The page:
Bild: Julförberedelser i Betlehem 2022, Maria Wålsten
“The mission of the Church is prophetic, to speak the Word of God courageously, honestly and lovingly in the local context and in the midst of daily events. If she does take sides, it is with the oppressed, to stand alongside them, just as Christ our Lord stood by the side of each poor person and each sinner, calling them to repentance, life, and the restoration of the dignity bestowed on them by God and that no one has the right to strip away.”
Kairos Palestine Document – A Moment of Truth, Chapter 3.4.1
In this 2023 Christmas Alert, Kairos Palestine points to the dire, tragic situation of the Palestinians in Gaza. It provides theological reflections and prayers to encourage deeper solidarity and more meaningful actions.
Because things are far from normal—even the so-called “normal” of a people under a brutal occupation—Palestinians are experiencing a historic Good Friday/Holy Saturday moment. Like those first disciples of Jesus, we feel helpless. We feel powerless. We feel abandoned, even by some of our friends. Gazans are bringing their children to the church to be baptized—worried that they may not make it through the genocide that Israel is imposing. On some days, our only comfort is to be found in one another and in our common realization that Jesus, too, was the victim of the occupier’s brutal violence. He was dehumanized. He was tortured. He was killed.
We hunger for the joy of the season. Our children need it.
But this year, we will not light a tree on Manger Square. Plans for our celebratory parade have been cancelled. We will, both as an act of worship and an act of resistance, gather in our churches on Christmas Eve to welcome the Word that became flesh and lives still among us, full of grace and truth.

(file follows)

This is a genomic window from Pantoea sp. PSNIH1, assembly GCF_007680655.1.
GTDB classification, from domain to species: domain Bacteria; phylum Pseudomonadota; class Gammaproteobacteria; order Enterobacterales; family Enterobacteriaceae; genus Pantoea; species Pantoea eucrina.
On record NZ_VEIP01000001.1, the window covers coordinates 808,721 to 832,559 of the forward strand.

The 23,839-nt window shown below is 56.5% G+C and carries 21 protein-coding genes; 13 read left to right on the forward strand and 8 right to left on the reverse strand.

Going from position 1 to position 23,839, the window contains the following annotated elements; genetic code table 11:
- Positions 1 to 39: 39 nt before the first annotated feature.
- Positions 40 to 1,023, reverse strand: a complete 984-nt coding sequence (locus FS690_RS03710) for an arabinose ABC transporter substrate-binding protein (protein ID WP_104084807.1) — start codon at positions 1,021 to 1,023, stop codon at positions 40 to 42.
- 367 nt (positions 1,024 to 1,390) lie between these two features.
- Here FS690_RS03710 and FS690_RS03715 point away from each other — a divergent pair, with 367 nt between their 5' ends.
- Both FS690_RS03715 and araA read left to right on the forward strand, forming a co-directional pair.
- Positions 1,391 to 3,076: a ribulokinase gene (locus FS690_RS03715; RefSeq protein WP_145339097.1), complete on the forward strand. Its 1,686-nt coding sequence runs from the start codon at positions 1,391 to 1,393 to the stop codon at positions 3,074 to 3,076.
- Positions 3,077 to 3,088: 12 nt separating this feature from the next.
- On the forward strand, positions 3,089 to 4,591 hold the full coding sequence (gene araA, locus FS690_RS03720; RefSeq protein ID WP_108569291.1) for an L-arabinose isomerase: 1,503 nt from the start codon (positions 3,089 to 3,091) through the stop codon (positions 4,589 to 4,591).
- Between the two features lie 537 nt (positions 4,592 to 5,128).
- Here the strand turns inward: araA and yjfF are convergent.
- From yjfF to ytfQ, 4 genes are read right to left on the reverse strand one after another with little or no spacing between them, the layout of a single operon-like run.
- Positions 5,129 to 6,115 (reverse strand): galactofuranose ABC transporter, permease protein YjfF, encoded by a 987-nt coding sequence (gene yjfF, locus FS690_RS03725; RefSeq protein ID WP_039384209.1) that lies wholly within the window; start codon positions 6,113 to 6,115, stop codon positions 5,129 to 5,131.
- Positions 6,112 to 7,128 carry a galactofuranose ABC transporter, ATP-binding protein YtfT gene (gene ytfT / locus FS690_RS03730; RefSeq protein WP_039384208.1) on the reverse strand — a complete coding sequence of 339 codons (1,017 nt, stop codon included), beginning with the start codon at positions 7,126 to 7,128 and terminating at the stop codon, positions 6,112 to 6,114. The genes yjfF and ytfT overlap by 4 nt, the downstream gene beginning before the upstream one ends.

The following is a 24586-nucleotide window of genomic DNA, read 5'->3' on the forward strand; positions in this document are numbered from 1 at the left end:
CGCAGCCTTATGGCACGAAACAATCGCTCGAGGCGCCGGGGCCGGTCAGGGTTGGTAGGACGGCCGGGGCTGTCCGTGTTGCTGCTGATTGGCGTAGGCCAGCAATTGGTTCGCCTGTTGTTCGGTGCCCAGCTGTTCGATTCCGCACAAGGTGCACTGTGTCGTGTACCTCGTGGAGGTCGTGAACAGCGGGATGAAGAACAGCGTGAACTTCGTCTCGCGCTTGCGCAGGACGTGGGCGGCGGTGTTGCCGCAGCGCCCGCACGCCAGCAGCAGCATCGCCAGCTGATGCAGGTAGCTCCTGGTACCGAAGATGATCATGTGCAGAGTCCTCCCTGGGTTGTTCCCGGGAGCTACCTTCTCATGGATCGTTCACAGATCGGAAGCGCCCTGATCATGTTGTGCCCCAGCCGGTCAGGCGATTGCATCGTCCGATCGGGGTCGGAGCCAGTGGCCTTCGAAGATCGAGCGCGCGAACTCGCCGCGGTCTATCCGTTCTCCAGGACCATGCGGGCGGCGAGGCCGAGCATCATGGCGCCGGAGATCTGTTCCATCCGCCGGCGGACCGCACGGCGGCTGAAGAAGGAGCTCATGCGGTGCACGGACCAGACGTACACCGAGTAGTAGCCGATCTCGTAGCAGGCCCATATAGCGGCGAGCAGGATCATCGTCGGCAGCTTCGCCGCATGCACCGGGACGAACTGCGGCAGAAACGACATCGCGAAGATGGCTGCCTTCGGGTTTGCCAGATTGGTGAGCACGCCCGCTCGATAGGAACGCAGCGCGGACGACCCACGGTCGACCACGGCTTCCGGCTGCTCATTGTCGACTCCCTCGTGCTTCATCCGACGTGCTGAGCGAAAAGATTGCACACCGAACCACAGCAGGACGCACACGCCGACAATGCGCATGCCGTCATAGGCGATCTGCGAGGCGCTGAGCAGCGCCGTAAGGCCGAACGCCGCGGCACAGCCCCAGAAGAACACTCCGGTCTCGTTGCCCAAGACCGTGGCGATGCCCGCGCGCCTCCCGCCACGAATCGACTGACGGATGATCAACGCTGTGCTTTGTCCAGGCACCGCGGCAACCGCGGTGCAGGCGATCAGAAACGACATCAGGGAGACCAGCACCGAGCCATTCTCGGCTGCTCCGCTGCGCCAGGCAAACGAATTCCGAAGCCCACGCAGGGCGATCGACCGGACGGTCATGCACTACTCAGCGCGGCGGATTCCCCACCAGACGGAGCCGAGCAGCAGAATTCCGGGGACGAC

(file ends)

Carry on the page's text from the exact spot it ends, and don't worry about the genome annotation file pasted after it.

We need you, your prayers, and your solidarity. This year, we plead with you to act in concrete ways to insist that the imperial powers create a path forward for a just peace. Then, send us word and/or pictures of the actions you have taken, the letters you have written, the sermons you’ve heard, the texts you have posted on social media… This is our appeal.
The role of the church is to defend the weak and the poor.
By Rifat Kassis
On the 1st of November 2023, appalled by the Israeli genocidal war on Gaza and the Palestinian people, representatives of Kairos Southern Africa and Kairos Palestine published an Open Letter to church leaders and Christians in the USA, Europe and the ecumenical family, questioning the silence of their churches on these war crimes and crimes against humanity. We wrote, “Most of the churches in Europe and the USA seem not to have repudiated their colonial and racist history.”
In this Christmas season, one wonders why, historically speaking, some churches align with oppressors neglecting the oppressed? Is it the intertwining of religious and political power structures? Is it because political rulers sought to co-opt religious institutions to legitimize their authority and, in turn, churches sought protection and privileges from powerful secular leaders?
Is it the theological interpretations and doctrines that have been used to allow those in power to maintain control and (mis)use religious texts to justify their oppressive systems and to suppress dissent and the weak?
Is it the fear of persecution or losing influence that churches felt compelled to align with those in power—to protect their own interests, safeguard their followers, or avoid persecution themselves—and to compromise their moral principles?
Is it because the oppressive systems are strong and widely accepted—their narratives dominating the public sphere, media and political institutions—that churches have been reluctant to challenge prevailing beliefs for fear of isolation, retribution, being labeled or denounced?
Having said this, we also need to note that while some churches have sided with oppressors and dehumanized the oppressed, many religious leaders and Christian communities have actively advocated for justice and equality and defended the rights of the poor and oppressed. For these, we in Kairos Palestine salute you, stand with you, and thank you for your costly solidarity!